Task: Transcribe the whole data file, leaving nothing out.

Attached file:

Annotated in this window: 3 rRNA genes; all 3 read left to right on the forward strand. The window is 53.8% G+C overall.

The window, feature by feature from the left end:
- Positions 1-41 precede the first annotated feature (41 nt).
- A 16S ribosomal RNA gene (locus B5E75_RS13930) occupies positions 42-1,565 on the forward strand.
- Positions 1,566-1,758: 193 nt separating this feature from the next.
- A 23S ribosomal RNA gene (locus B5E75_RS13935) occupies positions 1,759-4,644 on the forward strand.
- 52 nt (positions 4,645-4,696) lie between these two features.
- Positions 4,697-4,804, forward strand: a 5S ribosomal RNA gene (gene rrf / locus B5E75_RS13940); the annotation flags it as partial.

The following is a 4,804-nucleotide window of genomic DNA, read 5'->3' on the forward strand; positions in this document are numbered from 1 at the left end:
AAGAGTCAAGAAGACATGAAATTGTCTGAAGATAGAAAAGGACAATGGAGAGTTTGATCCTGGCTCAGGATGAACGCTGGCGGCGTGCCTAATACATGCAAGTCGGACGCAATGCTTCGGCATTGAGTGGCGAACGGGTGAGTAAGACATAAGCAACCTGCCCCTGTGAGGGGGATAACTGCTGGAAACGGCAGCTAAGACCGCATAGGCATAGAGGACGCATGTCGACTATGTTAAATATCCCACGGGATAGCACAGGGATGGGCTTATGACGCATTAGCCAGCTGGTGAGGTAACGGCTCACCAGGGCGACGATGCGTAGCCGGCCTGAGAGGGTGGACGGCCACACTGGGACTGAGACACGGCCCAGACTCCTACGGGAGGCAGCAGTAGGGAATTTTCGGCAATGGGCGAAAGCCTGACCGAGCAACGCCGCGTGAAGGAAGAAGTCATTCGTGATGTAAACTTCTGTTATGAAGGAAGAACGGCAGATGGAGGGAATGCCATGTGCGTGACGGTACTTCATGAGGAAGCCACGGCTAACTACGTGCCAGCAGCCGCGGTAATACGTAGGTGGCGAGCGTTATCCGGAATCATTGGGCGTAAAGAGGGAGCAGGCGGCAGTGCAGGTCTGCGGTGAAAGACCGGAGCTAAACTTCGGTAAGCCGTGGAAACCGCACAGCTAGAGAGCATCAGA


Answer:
Annotated in this window: 3 rRNA genes; all 3 read left to right on the forward strand. The window is 53.8% G+C overall.

The window, feature by feature from the left end:
- Positions 1-41 precede the first annotated feature (41 nt).
- A 16S ribosomal RNA gene (locus B5E75_RS13930) occupies positions 42-1,565 on the forward strand.
- Positions 1,566-1,758: 193 nt separating this feature from the next.
- A 23S ribosomal RNA gene (locus B5E75_RS13935) occupies positions 1,759-4,644 on the forward strand.
- 52 nt (positions 4,645-4,696) lie between these two features.
- Positions 4,697-4,804, forward strand: a 5S ribosomal RNA gene (gene rrf / locus B5E75_RS13940); the annotation flags it as partial.

The following is a 4,804-nucleotide window of genomic DNA, read 5'->3' on the forward strand; positions in this document are numbered from 1 at the left end:
AAGAGTCAAGAAGACATGAAATTGTCTGAAGATAGAAAAGGACAATGGAGAGTTTGATCCTGGCTCAGGATGAACGCTGGCGGCGTGCCTAATACATGCAAGTCGGACGCAATGCTTCGGCATTGAGTGGCGAACGGGTGAGTAAGACATAAGCAACCTGCCCCTGTGAGGGGGATAACTGCTGGAAACGGCAGCTAAGACCGCATAGGCATAGAGGACGCATGTCGACTATGTTAAATATCCCACGGGATAGCACAGGGATGGGCTTATGACGCATTAGCCAGCTGGTGAGGTAACGGCTCACCAGGGCGACGATGCGTAGCCGGCCTGAGAGGGTGGACGGCCACACTGGGACTGAGACACGGCCCAGACTCCTACGGGAGGCAGCAGTAGGGAATTTTCGGCAATGGGCGAAAGCCTGACCGAGCAACGCCGCGTGAAGGAAGAAGTCATTCGTGATGTAAACTTCTGTTATGAAGGAAGAACGGCAGATGGAGGGAATGCCATGTGCGTGACGGTACTTCATGAGGAAGCCACGGCTAACTACGTGCCAGCAGCCGCGGTAATACGTAGGTGGCGAGCGTTATCCGGAATCATTGGGCGTAAAGAGGGAGCAGGCGGCAGTGCAGGTCTGCGGTGAAAGACCGGAGCTAAACTTCGGTAAGCCGTGGAAACCGCACAGCTAGAGAGCATCAGA